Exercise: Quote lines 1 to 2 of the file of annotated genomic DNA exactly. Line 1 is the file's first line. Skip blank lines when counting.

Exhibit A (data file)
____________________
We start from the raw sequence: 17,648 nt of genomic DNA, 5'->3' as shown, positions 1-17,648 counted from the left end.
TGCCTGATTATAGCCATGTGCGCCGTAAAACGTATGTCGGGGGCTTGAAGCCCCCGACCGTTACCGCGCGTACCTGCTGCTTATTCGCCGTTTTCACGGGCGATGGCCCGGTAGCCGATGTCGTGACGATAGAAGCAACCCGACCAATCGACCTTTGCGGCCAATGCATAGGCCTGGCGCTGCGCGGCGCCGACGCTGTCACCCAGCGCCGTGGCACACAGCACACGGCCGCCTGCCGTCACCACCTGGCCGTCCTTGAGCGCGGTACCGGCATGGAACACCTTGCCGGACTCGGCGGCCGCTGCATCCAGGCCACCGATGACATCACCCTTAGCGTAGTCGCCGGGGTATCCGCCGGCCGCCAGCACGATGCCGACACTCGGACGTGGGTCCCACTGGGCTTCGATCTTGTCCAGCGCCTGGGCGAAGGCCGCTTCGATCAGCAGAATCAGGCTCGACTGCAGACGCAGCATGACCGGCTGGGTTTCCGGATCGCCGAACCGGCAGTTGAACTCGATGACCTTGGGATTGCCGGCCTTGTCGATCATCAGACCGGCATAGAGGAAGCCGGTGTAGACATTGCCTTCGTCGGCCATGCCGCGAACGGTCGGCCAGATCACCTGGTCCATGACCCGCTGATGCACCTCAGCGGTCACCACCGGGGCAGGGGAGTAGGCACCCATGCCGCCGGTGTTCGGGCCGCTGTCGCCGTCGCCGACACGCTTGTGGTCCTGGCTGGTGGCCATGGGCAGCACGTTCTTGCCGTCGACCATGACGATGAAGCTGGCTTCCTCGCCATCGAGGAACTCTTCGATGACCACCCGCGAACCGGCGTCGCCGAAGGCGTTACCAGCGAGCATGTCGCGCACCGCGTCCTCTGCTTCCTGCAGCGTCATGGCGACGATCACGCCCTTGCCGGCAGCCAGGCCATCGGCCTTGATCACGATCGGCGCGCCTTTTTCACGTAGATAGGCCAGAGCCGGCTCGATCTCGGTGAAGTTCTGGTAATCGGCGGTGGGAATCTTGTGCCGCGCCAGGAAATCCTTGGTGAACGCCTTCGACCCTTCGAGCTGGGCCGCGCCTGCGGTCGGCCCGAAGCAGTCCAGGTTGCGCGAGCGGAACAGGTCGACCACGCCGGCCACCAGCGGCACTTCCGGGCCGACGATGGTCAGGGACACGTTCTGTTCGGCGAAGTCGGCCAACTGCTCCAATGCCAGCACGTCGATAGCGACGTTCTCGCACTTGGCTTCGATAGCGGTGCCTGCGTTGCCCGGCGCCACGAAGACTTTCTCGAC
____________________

We start from the raw sequence: 17,648 nt of genomic DNA, 5'->3' as shown, positions 1-17,648 counted from the left end.
TGCCTGATTATAGCCATGTGCGCCGTAAAACGTATGTCGGGGGCTTGAAGCCCCCGACCGTTACCGCGCGTACCTGCTGCTTATTCGCCGTTTTCACGGGCGATGGCCCGGTAGCCGATGTCGTGACGATAGAAGCAACCCGACCAATCGACCTTTGCGGCCAATGCATAGGCCTGGCGCTGCGCGGCGCCGACGCTGTCACCCAGCGCCGTGGCACACAGCACACGGCCGCCTGCCGTCACCACCTGGCCGTCCTTGAGCGCGGTACCGGCATGGAACACCTTGCCGGACTCGGCGGCCGCTGCATCCAGGCCACCGATGACATCACCCTTAGCGTAGTCGCCGGGGTATCCGCCGGCCGCCAGCACGATGCCGACACTCGGACGTGGGTCCCACTGGGCTTCGATCTTGTCCAGCGCCTGGGCGAAGGCCGCTTCGATCAGCAGAATCAGGCTCGACTGCAGACGCAGCATGACCGGCTGGGTTTCCGGATCGCCGAACCGGCAGTTGAACTCGATGACCTTGGGATTGCCGGCCTTGTCGATCATCAGACCGGCATAGAGGAAGCCGGTGTAGACATTGCCTTCGTCGGCCATGCCGCGAACGGTCGGCCAGATCACCTGGTCCATGACCCGCTGATGCACCTCAGCGGTCACCACCGGGGCAGGGGAGTAGGCACCCATGCCGCCGGTGTTCGGGCCGCTGTCGCCGTCGCCGACACGCTTGTGGTCCTGGCTGGTGGCCATGGGCAGCACGTTCTTGCCGTCGACCATGACGATGAAGCTGGCTTCCTCGCCATCGAGGAACTCTTCGATGACCACCCGCGAACCGGCGTCGCCGAAGGCGTTACCAGCGAGCATGTCGCGCACCGCGTCCTCTGCTTCCTGCAGCGTCATGGCGACGATCACGCCCTTGCCGGCAGCCAGGCCATCGGCCTTGATCACGATCGGCGCGCCTTTTTCACGTAGATAGGCCAGAGCCGGCTCGATCTCGGTGAAGTTCTGGTAATCGGCGGTGGGAATCTTGTGCCGCGCCAGGAAATCCTTGGTGAACGCCTTCGACCCTTCGAGCTGGGCCGCGCCTGCGGTCGGCCCGAAGCAGTCCAGGTTGCGCGAGCGGAACAGGTCGACCACGCCGGCCACCAGCGGCACTTCCGGGCCGACGATGGTCAGGGACACGTTCTGTTCGGCGAAGTCGGCCAACTGCTCCAATGCCAGCACGTCGATAGCGACGTTCTCGCACTTGGCTTCGATAGCGGTGCCTGCGTTGCCCGGCGCCACGAAGACTTTCTCGAC